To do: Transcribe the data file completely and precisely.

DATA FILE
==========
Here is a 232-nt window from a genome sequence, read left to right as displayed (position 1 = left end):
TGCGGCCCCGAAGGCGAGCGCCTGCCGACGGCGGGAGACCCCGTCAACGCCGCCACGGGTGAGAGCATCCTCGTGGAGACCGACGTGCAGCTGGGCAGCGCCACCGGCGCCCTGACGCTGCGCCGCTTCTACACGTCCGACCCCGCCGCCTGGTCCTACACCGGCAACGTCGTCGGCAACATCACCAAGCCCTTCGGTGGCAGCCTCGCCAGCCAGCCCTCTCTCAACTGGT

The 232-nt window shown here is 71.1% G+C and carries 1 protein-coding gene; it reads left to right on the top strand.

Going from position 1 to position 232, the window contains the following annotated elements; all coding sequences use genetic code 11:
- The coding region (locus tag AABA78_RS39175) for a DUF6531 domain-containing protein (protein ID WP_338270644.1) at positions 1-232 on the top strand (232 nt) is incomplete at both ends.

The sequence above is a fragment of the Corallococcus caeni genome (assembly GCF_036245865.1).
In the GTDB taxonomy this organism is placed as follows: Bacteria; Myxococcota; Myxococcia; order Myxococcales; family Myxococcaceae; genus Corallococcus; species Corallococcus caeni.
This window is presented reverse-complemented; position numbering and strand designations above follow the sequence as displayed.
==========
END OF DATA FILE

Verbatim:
Here is a 232-nt window from a genome sequence, read left to right as displayed (position 1 = left end):
TGCGGCCCCGAAGGCGAGCGCCTGCCGACGGCGGGAGACCCCGTCAACGCCGCCACGGGTGAGAGCATCCTCGTGGAGACCGACGTGCAGCTGGGCAGCGCCACCGGCGCCCTGACGCTGCGCCGCTTCTACACGTCCGACCCCGCCGCCTGGTCCTACACCGGCAACGTCGTCGGCAACATCACCAAGCCCTTCGGTGGCAGCCTCGCCAGCCAGCCCTCTCTCAACTGGT

The 232-nt window shown here is 71.1% G+C and carries 1 protein-coding gene; it reads left to right on the top strand.

Going from position 1 to position 232, the window contains the following annotated elements; all coding sequences use genetic code 11:
- The coding region (locus tag AABA78_RS39175) for a DUF6531 domain-containing protein (protein ID WP_338270644.1) at positions 1-232 on the top strand (232 nt) is incomplete at both ends.

The sequence above is a fragment of the Corallococcus caeni genome (assembly GCF_036245865.1).
In the GTDB taxonomy this organism is placed as follows: Bacteria; Myxococcota; Myxococcia; order Myxococcales; family Myxococcaceae; genus Corallococcus; species Corallococcus caeni.
This window is presented reverse-complemented; position numbering and strand designations above follow the sequence as displayed.